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March 1, 2012 8:31 PM
Great job! Very funny and hit on so many topics that people spending time in the hospital hear over and over again from well meaning but uninformed 'friends'. Everyone becomes an expert at whatever is ailing the person they decide to visit, and then feel it their duty to share their advise.
December 13, 2011 1:39 AM
awesome. teaches a real lesson through humor. i would love to join them in the next video (shiva house visit?).
December 2, 2011 1:11 AM
best to keep your mouth shut
Last friday I ran into a friend that was going through a difficult time . She had sustained an injury, and 2 other members of her immediate family also underwent physical ailments. , She told me that a well meaning friend actually said to her that she didn't daven hard enough on Rosh Hashanna . Go figure!!
December 1, 2011 11:22 PM
I agree about...How NOT to make a shiva call?
I just want to say i agree with with person who wrote that they should make one how NOT to make a shiva call. I unfortunelly recently sat shiva for my mother A"H. and the things people came and said to my family or even to each other in front of us was was so hurtful. Its such a hard time and people can make it even more painful. They can ALSO bring you so much comfort if done in the right way.
December 23, 2011 4:01 AM
yes we need a shiva one.
December 1, 2011 12:58 AM
If you think you've exaggerated, not by much.
That was great! I have seen and heard comments like those, although not about the paddles....I don't think. Maybe someone should write an etiquette book on how to visit the sick. (Visiting The Sick For Dummies?) The problem is, the people that really need it, probably wouldn't read it. I think we all make tactless comments from time to time, usually when we're uncomfortable. It probably would also help people to imagine themselves in the position of the patient and try to figure out what you would want someone to say to you. It's not a good idea to overstay, unless you're close family or you're asked to. And for heaven's sake, don't stand at the base of someone's feet. Stand at their side. It's difficult for them to see you if their laying too flat, and if they're wearing a hospital gown, they are feeling vulnerable about that position. It also makes them feel at a psychological disadvantage. There are many hospitals that have agencies that send kosher food and provide other services. Usually it's called Bikur Cholim, but there are also other agencies. Make sure that the family checks out if there is one available to them. They sometimes provide all your Shabbos needs, too, including a place for relatives to stay. And if you have some time, most are always looking for volunteers. Thanks for the laughs, they were hysterical.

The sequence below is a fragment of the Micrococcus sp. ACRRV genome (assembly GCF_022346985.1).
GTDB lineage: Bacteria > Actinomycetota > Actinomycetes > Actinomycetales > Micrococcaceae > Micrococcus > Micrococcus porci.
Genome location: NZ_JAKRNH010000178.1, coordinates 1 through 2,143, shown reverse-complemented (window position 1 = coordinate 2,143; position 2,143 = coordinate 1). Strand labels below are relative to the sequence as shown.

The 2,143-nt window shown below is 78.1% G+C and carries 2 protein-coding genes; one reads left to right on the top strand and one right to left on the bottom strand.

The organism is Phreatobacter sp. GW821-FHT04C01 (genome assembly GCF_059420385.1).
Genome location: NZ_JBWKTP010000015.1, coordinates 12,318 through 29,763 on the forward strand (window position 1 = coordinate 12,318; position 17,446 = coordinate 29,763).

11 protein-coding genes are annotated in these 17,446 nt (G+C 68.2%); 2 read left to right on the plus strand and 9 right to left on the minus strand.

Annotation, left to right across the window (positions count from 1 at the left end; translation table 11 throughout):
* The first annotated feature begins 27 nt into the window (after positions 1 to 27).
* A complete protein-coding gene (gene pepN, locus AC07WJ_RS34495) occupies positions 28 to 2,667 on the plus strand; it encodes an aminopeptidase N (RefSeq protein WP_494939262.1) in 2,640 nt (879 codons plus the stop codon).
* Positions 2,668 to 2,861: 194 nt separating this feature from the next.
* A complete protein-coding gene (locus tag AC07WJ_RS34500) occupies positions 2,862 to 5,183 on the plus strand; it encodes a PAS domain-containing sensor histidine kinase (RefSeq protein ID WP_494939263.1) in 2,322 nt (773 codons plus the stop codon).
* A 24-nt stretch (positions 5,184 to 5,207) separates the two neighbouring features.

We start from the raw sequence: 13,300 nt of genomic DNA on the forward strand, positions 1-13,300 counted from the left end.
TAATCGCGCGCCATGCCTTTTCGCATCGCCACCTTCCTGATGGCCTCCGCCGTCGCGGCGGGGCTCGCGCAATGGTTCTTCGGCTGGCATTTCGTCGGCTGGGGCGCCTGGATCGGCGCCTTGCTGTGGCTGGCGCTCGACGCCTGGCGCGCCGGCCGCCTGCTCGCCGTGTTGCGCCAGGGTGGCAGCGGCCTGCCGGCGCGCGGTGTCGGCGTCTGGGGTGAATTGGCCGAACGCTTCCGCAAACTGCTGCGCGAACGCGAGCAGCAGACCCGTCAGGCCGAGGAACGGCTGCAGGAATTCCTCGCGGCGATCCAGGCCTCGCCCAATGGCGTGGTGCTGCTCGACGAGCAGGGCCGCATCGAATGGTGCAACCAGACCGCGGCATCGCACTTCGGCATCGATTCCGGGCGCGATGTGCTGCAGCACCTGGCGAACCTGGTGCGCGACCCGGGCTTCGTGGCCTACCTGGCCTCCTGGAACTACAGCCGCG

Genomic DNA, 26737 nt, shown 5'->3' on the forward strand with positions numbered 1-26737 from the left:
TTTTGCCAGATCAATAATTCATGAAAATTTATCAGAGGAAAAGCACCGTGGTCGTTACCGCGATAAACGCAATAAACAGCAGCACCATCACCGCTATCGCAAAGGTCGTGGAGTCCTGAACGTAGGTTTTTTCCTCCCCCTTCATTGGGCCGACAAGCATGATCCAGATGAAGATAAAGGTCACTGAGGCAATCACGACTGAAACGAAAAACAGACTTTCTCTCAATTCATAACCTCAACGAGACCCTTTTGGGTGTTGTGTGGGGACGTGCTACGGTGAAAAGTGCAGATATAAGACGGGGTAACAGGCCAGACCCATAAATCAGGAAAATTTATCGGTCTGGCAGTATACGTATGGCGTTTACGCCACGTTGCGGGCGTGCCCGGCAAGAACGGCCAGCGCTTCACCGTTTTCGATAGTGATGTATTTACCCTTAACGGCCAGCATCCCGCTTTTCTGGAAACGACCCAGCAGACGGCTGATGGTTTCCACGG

November 29, 2011 3:29 PM
This could have been a Woody Allen(?) movie!
November 29, 2011 1:35 PM
Brilliant piece! How about considering doing the same for how not to pay a shiva call?
November 29, 2011 9:23 AM
Only one word describes this ...SICK.
Even worse is when people are like that in real. I've seen it and it's TERRIBLE. How do you get THEM to see themselves in these roles???
As Rabbi Salomon would say "Something to think about"
November 30, 2011 1:20 AM
Thats why this is "How NOT to preform the Mitzvah."
November 29, 2011 6:38 AM
this was great
When I was in the hospital I got at least a a third of these comments from family.
November 28, 2011 3:50 PM
As a volunteer Jewish Hospital Chaplain....
Great check list for me, to remind me of what needs are to be met & how I can best be of service
November 27, 2011 9:21 PM
Pathetically true. It may also be helpful to show the other side - meaning, how you should perform the mitzvah of visiting the sick.
November 27, 2011 5:11 PM
Great! Mussar with humor!
November 27, 2011 10:58 AM
Loved it. Very funny.
December 8, 2011 8:12 PM
I adore this video!
the actors here are fantastic! this is one of the funniest videos I have ever seen! Leave it to the Jews to give themselves tochacha through black humor!
Keep up the great work!
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